Wednesday, April 26, 2017


I feel narcissistic writing this post. It may be because it's a whole lot of words that are almost all about me. Probably, I'm still feeling guilty for having this thought since not posting in over 2 years, "My newer friends don't even know what a good writer I am!" My motives for writing this are not all self-centered, though. I genuinely believe that it's important for me to explain the change I'm making. First, though, let me tell you what's happened since I last wrote on this site. No. There is too much. Let me sum up.

  • We moved to a wonderful new neighborhood that was just what we had in mind when we were house shopping. Now we have 4 times the number of bathrooms we used to. Other than having 4 times zero maids to help with the cleaning, it's all dreamy.
  • The kids got bigger and smarter.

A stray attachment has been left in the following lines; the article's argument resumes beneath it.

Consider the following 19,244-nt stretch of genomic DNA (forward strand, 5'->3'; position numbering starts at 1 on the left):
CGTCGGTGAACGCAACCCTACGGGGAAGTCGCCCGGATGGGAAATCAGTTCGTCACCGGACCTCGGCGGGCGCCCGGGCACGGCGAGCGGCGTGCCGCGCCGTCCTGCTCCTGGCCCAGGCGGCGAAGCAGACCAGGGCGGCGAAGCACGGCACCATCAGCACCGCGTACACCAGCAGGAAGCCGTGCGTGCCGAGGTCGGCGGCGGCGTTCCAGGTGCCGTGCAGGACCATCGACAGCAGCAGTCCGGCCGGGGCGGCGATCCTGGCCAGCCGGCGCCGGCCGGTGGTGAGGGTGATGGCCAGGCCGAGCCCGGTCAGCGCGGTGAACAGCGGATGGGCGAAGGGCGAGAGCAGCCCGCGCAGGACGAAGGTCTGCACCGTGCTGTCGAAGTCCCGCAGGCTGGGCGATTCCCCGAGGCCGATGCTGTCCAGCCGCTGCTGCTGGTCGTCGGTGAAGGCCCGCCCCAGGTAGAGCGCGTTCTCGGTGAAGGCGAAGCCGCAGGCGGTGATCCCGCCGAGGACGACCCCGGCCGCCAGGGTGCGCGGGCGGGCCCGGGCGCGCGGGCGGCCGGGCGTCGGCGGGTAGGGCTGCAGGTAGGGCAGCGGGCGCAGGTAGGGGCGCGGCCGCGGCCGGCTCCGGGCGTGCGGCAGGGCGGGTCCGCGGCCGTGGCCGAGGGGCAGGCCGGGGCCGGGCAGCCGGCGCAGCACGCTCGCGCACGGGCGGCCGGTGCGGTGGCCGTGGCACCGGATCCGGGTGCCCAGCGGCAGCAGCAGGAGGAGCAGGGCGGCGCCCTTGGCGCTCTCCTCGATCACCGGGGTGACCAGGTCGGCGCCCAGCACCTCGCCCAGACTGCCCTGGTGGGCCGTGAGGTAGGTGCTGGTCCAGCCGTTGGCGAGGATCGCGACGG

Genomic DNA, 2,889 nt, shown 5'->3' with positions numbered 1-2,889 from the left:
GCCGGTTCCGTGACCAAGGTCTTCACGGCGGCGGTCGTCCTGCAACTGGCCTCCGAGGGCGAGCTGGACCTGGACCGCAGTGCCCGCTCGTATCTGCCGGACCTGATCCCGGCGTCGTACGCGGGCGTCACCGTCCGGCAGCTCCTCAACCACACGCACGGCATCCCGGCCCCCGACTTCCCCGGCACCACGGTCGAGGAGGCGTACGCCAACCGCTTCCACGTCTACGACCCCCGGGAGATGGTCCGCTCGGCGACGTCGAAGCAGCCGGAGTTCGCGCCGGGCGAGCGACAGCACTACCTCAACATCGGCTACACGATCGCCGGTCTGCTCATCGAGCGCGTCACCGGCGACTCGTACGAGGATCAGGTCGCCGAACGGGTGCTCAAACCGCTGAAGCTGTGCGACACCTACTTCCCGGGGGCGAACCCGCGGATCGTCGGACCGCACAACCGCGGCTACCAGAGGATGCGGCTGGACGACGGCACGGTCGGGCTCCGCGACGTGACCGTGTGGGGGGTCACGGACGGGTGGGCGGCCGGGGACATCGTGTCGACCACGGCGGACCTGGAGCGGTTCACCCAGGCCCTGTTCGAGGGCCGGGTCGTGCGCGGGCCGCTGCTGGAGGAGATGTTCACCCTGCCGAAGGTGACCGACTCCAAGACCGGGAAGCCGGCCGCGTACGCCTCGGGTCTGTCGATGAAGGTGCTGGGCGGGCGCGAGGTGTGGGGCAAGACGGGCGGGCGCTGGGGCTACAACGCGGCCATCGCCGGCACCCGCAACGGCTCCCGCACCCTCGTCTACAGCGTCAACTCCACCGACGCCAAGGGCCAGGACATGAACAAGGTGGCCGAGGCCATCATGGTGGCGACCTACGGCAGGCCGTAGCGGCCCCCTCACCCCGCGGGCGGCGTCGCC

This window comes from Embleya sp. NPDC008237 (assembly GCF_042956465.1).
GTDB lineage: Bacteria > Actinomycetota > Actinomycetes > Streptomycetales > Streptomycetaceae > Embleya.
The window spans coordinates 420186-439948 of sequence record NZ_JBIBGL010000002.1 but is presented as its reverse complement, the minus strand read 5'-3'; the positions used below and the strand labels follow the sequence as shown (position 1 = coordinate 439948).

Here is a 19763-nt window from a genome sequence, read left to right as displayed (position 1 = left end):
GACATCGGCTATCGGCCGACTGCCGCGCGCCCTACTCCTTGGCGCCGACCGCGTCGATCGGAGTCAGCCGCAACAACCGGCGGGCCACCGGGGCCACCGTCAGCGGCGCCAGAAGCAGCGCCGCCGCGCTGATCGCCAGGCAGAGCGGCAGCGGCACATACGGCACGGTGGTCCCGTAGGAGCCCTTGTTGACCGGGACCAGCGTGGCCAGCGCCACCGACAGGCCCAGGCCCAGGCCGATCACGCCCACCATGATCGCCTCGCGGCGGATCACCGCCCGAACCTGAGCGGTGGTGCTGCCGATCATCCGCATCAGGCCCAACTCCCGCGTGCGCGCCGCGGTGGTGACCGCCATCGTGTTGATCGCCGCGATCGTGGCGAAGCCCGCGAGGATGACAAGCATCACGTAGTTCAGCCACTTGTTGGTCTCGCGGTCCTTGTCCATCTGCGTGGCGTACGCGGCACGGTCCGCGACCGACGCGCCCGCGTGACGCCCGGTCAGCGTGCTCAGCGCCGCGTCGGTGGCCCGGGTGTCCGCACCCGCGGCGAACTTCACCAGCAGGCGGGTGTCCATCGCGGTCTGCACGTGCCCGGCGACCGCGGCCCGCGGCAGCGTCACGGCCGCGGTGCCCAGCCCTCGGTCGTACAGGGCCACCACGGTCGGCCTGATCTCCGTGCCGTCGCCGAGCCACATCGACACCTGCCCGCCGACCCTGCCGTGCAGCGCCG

This little Cupcake just turned 5
  • Our Rip Claw is in double digits! (The bike only lasted a day)
  • We adopted a cat! Minerva is loved so dearly, we've even become the weirdos (I can say it because we're included) who walk their cats.

  • I've continued to work as a substitute teacher, and I'm pretty good at it. I know being the best substitute teacher is kinda like being the best fantasy football player- great! Nobody cares!- but it means I get to work whenever I want and the schedule flexibility is excellent. 

  • Running has continued with some ups and downs, some injuries, recoveries, a medal here or there, successes and failures. I still love pounding out the miles, even though I haven't achieved anything extraordinary...
    ...unlike these dear friends and family members who ran the Boston Marathon this year